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Outlook Columnist Sharon Nesbit shares what life is like for her in pandemic isolation.

SHARON NESBITReflections in isolation.

I have a video conference meeting this week, requiring me to project my image on my computer screen. Nonsense. I will do voice only. One of the few joys of enforced isolation in the days of COVID-19 is that you don't have to put on makeup or do more than brush the hair out of your eyes.

Further, I have seen my face on a video screen. The angle is one that no one with a double chin should undertake. I don't know about the rest of my friends, but I am saving a load of money on makeup. I do scare myself, so I avoid mirrors. And I wonder, when the time comes, can I cut my own hair. What will be the result?

One of the other great joys of isolation — I live alone, not even a cat — is that you wear whatever you want. For starters, I have discarded the most uncomfortable item in my undergarment drawer. Enough said. My corona virus wardrobe is a sweatshirt and what I call jammy-pants, ragged old knit pants with pockets. Too baggy to be tights, too saggy to pass as sportswear, unfit for public use, they are wonderfully comfortable.

This business of even famous people communicating on laptops is fascinating. No one knows if anyone is wearing pants.

However I would like to point out to others who engage their laptops for the purpose of public broadcast, find an angle in your house where the background is plain and your pictures aren't hanging crooked.

In isolation, we find ways to cope. You see the worst of the human spirit — people lining up to buy guns. For what purpose? So they can shoot the little old lady down the street wanting to borrow a roll of toilet paper? How about this? Want a gun? First give a pint of blood.

There is creativity.

A photographer in Seattle is taking portraits of people through their windows. I like the story of the guy who ran a marathon in his backyard. And thank you to Oregon Public Broadcasting offering 12 hours of educational television daily for kids.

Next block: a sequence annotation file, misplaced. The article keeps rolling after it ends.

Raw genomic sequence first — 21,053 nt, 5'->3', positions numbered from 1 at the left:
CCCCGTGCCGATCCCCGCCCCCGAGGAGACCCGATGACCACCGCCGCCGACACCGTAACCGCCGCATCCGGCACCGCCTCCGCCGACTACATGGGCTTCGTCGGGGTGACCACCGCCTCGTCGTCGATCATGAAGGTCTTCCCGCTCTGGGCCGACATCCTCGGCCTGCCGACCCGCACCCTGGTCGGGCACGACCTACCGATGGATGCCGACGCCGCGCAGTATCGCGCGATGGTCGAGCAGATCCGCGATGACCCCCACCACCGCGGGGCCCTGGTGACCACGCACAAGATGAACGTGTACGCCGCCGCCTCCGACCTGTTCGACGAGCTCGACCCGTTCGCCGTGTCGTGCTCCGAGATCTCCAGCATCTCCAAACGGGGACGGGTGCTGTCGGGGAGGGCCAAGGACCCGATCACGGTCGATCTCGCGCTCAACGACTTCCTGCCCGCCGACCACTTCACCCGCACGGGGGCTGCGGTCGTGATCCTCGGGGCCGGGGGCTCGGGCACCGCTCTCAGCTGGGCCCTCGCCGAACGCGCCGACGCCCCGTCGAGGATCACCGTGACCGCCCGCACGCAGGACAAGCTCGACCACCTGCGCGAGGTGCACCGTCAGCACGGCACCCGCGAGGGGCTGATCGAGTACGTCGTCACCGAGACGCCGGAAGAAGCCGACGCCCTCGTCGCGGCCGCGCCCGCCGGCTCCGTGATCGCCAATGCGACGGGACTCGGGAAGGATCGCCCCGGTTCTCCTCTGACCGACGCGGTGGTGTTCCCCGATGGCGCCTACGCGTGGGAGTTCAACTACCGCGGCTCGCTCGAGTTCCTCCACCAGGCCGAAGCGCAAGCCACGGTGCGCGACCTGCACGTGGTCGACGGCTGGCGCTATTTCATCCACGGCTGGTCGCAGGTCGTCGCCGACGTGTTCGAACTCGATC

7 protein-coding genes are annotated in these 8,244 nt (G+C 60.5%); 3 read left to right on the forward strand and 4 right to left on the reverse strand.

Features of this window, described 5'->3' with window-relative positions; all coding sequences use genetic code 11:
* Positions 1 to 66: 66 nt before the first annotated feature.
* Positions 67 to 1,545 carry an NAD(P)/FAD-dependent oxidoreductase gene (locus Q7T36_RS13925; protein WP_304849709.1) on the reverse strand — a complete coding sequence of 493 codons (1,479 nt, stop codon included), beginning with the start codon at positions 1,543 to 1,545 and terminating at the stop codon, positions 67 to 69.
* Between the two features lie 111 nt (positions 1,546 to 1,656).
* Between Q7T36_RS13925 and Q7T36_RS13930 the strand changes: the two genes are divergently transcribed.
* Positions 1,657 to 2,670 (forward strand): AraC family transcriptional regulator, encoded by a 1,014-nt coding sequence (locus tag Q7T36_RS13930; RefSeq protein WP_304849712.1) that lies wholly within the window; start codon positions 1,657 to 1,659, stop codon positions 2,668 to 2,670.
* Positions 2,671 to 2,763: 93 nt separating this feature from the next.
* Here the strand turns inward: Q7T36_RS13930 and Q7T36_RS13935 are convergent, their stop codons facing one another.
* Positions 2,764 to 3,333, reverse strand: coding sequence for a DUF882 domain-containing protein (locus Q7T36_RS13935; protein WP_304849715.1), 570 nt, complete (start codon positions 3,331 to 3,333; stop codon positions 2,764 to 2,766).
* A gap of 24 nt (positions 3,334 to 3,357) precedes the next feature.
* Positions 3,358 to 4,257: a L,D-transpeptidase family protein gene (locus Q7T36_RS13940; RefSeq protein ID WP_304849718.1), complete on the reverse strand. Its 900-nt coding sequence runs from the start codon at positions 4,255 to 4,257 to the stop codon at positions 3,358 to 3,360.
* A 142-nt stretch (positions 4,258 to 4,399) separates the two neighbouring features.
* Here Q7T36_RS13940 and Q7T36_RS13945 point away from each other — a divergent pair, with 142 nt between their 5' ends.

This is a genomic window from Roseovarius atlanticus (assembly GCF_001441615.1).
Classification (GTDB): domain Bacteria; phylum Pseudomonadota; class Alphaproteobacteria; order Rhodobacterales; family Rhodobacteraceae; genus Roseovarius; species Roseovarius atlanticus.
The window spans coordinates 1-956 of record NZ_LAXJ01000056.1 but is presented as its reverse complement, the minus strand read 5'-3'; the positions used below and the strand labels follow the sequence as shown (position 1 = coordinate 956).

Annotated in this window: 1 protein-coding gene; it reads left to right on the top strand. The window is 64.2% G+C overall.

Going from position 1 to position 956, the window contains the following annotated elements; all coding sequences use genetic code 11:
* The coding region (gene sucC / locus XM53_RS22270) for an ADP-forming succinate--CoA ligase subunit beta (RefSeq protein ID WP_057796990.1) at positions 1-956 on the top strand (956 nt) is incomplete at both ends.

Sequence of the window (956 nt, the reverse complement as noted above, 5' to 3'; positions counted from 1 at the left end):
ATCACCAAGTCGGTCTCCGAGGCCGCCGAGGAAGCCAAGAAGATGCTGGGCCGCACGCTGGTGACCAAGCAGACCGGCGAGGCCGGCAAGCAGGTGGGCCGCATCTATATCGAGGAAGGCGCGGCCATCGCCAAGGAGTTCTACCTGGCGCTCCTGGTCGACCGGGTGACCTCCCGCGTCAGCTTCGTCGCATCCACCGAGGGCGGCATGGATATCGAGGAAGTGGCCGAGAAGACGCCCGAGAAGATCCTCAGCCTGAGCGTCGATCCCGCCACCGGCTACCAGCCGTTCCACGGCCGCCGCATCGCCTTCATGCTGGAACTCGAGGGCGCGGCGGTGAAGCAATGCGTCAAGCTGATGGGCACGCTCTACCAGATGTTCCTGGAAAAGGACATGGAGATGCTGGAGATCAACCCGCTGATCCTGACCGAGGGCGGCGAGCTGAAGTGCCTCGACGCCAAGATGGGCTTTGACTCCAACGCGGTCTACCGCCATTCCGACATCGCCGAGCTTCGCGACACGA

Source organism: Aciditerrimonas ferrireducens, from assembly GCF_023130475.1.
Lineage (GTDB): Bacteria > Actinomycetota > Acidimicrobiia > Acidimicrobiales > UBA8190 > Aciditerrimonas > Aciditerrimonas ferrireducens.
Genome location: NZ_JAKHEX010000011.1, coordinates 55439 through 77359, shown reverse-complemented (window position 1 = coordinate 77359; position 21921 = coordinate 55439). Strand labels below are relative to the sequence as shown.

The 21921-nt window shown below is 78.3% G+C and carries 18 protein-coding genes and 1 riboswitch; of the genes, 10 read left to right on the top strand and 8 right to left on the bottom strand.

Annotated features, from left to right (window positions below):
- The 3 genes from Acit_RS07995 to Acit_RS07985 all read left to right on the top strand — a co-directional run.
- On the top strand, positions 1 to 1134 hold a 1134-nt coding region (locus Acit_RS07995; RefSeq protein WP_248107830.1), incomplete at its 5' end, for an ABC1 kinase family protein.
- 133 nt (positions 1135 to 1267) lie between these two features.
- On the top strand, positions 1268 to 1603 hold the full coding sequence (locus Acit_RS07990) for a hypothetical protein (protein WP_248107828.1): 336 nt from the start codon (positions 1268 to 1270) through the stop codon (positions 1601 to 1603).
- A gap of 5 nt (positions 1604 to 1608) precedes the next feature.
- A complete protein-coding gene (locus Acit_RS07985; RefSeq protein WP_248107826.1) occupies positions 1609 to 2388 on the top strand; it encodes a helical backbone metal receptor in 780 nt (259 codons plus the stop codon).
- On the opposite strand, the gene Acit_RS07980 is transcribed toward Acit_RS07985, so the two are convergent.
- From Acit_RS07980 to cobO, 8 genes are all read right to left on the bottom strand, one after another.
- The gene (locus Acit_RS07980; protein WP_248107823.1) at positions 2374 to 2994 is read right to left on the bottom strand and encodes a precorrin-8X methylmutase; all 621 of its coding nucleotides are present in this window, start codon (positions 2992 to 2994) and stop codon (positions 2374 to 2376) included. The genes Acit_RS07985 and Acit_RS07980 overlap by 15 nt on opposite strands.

There also is the best of human spirit.

Sister Sue in Phoenix heard a commotion a couple days ago. A couple of school teachers in her neighborhood, amateur musicians, set up a drum kit in the back of a pickup, followed by a guy in another car playing a trumpet and staged a parade. She is also part of a driveway cocktail hour. Neighbors take their lawn chairs to their driveways along with a glass of wine or whatever and toast and talk loudly.

I created a "parlor" in my side yard, safely behind a tall fence with two lawn chairs positioned 12 feet apart. It only works on nice days, but it will stop raining eventually.

My friend, Max, deprived of pickle ball, has set up an exercise area in his garage.

And Jean in isolation, waits for Jeopardy to come on TV. Her son enters the house via a downstairs access, turns on the TV down there and they watch together, shouting comments and wild guesses from one floor to the other.

I still don't get pumping your own gas. How can it be safe for me to stand outside operating a gas pump that many others have touched? It would seem that with the passenger window down a crack to pass a credit card, social distancing with my friendly neighborhood gas pumper could be practiced.

Likewise, I am a miser with my cash.

The thought of approaching a cash machine is scary. No one has shown me any images of bankers industriously sanitizing their cash machines. So I wrote a check today to those who brought me groceries. My friend looked at it in wonder, "I can't tell you how long it has been since I have seen a check."

This is an unexpected time and a joy to historians. People who should have done it years ago are going through old documents and photos and saving them for history.

Staring posterity in the face is sobering. Write your biography and send it to your local historical society. Or send your thoughts on current events to the Oregon Historical Society.

Keep copies handy for your children. They will appreciate it. They may need it, hopefully not now, but later.

Pull up your jammy pants and be safe.


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